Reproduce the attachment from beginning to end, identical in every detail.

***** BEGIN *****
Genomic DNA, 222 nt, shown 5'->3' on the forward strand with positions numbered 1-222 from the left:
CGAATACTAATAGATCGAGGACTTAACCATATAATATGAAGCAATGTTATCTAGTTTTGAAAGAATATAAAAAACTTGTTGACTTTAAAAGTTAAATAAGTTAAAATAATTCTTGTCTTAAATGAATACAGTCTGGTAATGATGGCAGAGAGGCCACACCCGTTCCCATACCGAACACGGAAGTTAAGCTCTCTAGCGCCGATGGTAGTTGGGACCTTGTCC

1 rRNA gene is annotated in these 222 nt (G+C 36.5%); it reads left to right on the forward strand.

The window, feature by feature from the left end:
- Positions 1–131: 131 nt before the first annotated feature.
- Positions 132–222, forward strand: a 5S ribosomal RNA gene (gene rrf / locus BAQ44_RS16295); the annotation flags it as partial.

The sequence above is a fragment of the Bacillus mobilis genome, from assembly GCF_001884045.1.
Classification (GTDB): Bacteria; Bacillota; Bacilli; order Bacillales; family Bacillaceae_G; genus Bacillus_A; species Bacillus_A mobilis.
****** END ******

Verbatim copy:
Genomic DNA, 222 nt, shown 5'->3' on the forward strand with positions numbered 1-222 from the left:
CGAATACTAATAGATCGAGGACTTAACCATATAATATGAAGCAATGTTATCTAGTTTTGAAAGAATATAAAAAACTTGTTGACTTTAAAAGTTAAATAAGTTAAAATAATTCTTGTCTTAAATGAATACAGTCTGGTAATGATGGCAGAGAGGCCACACCCGTTCCCATACCGAACACGGAAGTTAAGCTCTCTAGCGCCGATGGTAGTTGGGACCTTGTCC

1 rRNA gene is annotated in these 222 nt (G+C 36.5%); it reads left to right on the forward strand.

The window, feature by feature from the left end:
- Positions 1–131: 131 nt before the first annotated feature.
- Positions 132–222, forward strand: a 5S ribosomal RNA gene (gene rrf / locus BAQ44_RS16295); the annotation flags it as partial.

The sequence above is a fragment of the Bacillus mobilis genome, from assembly GCF_001884045.1.
Classification (GTDB): Bacteria; Bacillota; Bacilli; order Bacillales; family Bacillaceae_G; genus Bacillus_A; species Bacillus_A mobilis.